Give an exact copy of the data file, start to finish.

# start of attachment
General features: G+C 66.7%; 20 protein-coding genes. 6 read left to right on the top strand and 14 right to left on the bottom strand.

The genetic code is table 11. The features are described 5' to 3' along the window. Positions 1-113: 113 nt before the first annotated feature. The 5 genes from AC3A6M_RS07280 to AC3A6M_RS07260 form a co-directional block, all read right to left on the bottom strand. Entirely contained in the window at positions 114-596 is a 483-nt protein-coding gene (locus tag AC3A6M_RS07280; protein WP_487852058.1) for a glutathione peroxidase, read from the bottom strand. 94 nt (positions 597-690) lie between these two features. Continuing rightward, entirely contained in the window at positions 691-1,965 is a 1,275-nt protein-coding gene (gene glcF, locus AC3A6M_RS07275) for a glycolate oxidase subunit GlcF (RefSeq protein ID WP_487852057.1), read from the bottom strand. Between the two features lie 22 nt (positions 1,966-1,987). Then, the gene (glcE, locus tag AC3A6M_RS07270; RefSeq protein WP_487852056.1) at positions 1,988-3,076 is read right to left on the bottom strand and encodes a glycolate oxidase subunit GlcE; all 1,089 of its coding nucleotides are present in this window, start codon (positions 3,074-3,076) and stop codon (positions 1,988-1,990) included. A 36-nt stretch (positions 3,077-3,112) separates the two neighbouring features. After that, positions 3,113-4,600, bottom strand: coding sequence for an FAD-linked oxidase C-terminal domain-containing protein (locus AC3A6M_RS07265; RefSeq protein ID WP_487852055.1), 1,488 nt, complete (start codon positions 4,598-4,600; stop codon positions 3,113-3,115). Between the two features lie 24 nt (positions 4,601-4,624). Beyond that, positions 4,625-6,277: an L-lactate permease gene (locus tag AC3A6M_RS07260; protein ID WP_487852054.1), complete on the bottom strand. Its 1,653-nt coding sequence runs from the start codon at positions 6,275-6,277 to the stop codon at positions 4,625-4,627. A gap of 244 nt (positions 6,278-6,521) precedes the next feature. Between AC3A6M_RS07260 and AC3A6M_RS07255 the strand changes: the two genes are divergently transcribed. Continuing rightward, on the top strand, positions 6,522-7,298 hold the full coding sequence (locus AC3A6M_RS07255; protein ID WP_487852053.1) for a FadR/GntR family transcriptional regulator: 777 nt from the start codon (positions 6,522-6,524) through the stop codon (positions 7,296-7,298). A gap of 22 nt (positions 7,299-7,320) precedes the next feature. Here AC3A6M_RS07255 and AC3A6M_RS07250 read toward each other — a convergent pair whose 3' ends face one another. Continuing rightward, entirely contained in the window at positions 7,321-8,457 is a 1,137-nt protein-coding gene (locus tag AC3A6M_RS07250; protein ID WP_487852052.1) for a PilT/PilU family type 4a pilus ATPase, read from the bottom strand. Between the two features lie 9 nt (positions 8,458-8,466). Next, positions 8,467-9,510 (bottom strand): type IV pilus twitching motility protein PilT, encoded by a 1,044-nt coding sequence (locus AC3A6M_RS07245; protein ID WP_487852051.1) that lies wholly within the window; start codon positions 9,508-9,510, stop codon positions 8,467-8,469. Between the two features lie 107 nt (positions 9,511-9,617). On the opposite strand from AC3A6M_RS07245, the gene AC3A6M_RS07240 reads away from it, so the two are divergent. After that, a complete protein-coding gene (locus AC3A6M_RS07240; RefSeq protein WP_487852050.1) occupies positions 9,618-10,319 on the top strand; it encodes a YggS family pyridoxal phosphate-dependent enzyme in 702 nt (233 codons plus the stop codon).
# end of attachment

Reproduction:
General features: G+C 66.7%; 20 protein-coding genes. 6 read left to right on the top strand and 14 right to left on the bottom strand.

The genetic code is table 11. The features are described 5' to 3' along the window. Positions 1-113: 113 nt before the first annotated feature. The 5 genes from AC3A6M_RS07280 to AC3A6M_RS07260 form a co-directional block, all read right to left on the bottom strand. Entirely contained in the window at positions 114-596 is a 483-nt protein-coding gene (locus tag AC3A6M_RS07280; protein WP_487852058.1) for a glutathione peroxidase, read from the bottom strand. 94 nt (positions 597-690) lie between these two features. Continuing rightward, entirely contained in the window at positions 691-1,965 is a 1,275-nt protein-coding gene (gene glcF, locus AC3A6M_RS07275) for a glycolate oxidase subunit GlcF (RefSeq protein ID WP_487852057.1), read from the bottom strand. Between the two features lie 22 nt (positions 1,966-1,987). Then, the gene (glcE, locus tag AC3A6M_RS07270; RefSeq protein WP_487852056.1) at positions 1,988-3,076 is read right to left on the bottom strand and encodes a glycolate oxidase subunit GlcE; all 1,089 of its coding nucleotides are present in this window, start codon (positions 3,074-3,076) and stop codon (positions 1,988-1,990) included. A 36-nt stretch (positions 3,077-3,112) separates the two neighbouring features. After that, positions 3,113-4,600, bottom strand: coding sequence for an FAD-linked oxidase C-terminal domain-containing protein (locus AC3A6M_RS07265; RefSeq protein ID WP_487852055.1), 1,488 nt, complete (start codon positions 4,598-4,600; stop codon positions 3,113-3,115). Between the two features lie 24 nt (positions 4,601-4,624). Beyond that, positions 4,625-6,277: an L-lactate permease gene (locus tag AC3A6M_RS07260; protein ID WP_487852054.1), complete on the bottom strand. Its 1,653-nt coding sequence runs from the start codon at positions 6,275-6,277 to the stop codon at positions 4,625-4,627. A gap of 244 nt (positions 6,278-6,521) precedes the next feature. Between AC3A6M_RS07260 and AC3A6M_RS07255 the strand changes: the two genes are divergently transcribed. Continuing rightward, on the top strand, positions 6,522-7,298 hold the full coding sequence (locus AC3A6M_RS07255; protein ID WP_487852053.1) for a FadR/GntR family transcriptional regulator: 777 nt from the start codon (positions 6,522-6,524) through the stop codon (positions 7,296-7,298). A gap of 22 nt (positions 7,299-7,320) precedes the next feature. Here AC3A6M_RS07255 and AC3A6M_RS07250 read toward each other — a convergent pair whose 3' ends face one another. Continuing rightward, entirely contained in the window at positions 7,321-8,457 is a 1,137-nt protein-coding gene (locus tag AC3A6M_RS07250; protein ID WP_487852052.1) for a PilT/PilU family type 4a pilus ATPase, read from the bottom strand. Between the two features lie 9 nt (positions 8,458-8,466). Next, positions 8,467-9,510 (bottom strand): type IV pilus twitching motility protein PilT, encoded by a 1,044-nt coding sequence (locus AC3A6M_RS07245; protein ID WP_487852051.1) that lies wholly within the window; start codon positions 9,508-9,510, stop codon positions 8,467-8,469. Between the two features lie 107 nt (positions 9,511-9,617). On the opposite strand from AC3A6M_RS07245, the gene AC3A6M_RS07240 reads away from it, so the two are divergent. After that, a complete protein-coding gene (locus AC3A6M_RS07240; RefSeq protein WP_487852050.1) occupies positions 9,618-10,319 on the top strand; it encodes a YggS family pyridoxal phosphate-dependent enzyme in 702 nt (233 codons plus the stop codon).